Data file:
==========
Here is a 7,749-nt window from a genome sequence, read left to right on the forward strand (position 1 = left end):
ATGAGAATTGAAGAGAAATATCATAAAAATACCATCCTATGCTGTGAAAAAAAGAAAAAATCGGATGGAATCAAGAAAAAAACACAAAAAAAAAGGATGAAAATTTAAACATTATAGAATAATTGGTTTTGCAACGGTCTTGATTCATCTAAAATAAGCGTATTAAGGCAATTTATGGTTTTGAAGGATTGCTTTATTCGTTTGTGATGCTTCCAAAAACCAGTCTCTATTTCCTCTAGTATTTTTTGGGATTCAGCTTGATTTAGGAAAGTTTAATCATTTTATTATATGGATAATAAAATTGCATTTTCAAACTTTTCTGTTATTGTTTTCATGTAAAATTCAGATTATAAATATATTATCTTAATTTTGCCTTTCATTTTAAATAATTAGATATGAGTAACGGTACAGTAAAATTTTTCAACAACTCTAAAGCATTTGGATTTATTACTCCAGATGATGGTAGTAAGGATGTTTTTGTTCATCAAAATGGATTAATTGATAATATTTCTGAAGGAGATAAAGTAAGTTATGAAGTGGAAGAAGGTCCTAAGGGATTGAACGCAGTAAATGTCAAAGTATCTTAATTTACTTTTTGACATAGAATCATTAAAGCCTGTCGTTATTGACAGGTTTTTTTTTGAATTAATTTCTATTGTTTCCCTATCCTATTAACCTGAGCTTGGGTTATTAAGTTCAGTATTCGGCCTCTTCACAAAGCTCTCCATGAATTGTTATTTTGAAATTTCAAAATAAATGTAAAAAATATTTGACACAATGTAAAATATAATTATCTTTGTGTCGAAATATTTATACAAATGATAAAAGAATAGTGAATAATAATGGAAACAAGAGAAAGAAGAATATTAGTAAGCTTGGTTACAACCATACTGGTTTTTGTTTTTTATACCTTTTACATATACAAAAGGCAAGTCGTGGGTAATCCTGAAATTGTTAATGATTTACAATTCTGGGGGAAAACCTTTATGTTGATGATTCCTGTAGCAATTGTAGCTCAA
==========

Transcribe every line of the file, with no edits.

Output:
Here is a 7,749-nt window from a genome sequence, read left to right on the forward strand (position 1 = left end):
ATGAGAATTGAAGAGAAATATCATAAAAATACCATCCTATGCTGTGAAAAAAAGAAAAAATCGGATGGAATCAAGAAAAAAACACAAAAAAAAAGGATGAAAATTTAAACATTATAGAATAATTGGTTTTGCAACGGTCTTGATTCATCTAAAATAAGCGTATTAAGGCAATTTATGGTTTTGAAGGATTGCTTTATTCGTTTGTGATGCTTCCAAAAACCAGTCTCTATTTCCTCTAGTATTTTTTGGGATTCAGCTTGATTTAGGAAAGTTTAATCATTTTATTATATGGATAATAAAATTGCATTTTCAAACTTTTCTGTTATTGTTTTCATGTAAAATTCAGATTATAAATATATTATCTTAATTTTGCCTTTCATTTTAAATAATTAGATATGAGTAACGGTACAGTAAAATTTTTCAACAACTCTAAAGCATTTGGATTTATTACTCCAGATGATGGTAGTAAGGATGTTTTTGTTCATCAAAATGGATTAATTGATAATATTTCTGAAGGAGATAAAGTAAGTTATGAAGTGGAAGAAGGTCCTAAGGGATTGAACGCAGTAAATGTCAAAGTATCTTAATTTACTTTTTGACATAGAATCATTAAAGCCTGTCGTTATTGACAGGTTTTTTTTTGAATTAATTTCTATTGTTTCCCTATCCTATTAACCTGAGCTTGGGTTATTAAGTTCAGTATTCGGCCTCTTCACAAAGCTCTCCATGAATTGTTATTTTGAAATTTCAAAATAAATGTAAAAAATATTTGACACAATGTAAAATATAATTATCTTTGTGTCGAAATATTTATACAAATGATAAAAGAATAGTGAATAATAATGGAAACAAGAGAAAGAAGAATATTAGTAAGCTTGGTTACAACCATACTGGTTTTTGTTTTTTATACCTTTTACATATACAAAAGGCAAGTCGTGGGTAATCCTGAAATTGTTAATGATTTACAATTCTGGGGGAAAACCTTTATGTTGATGATTCCTGTAGCAATTGTAGCTCAA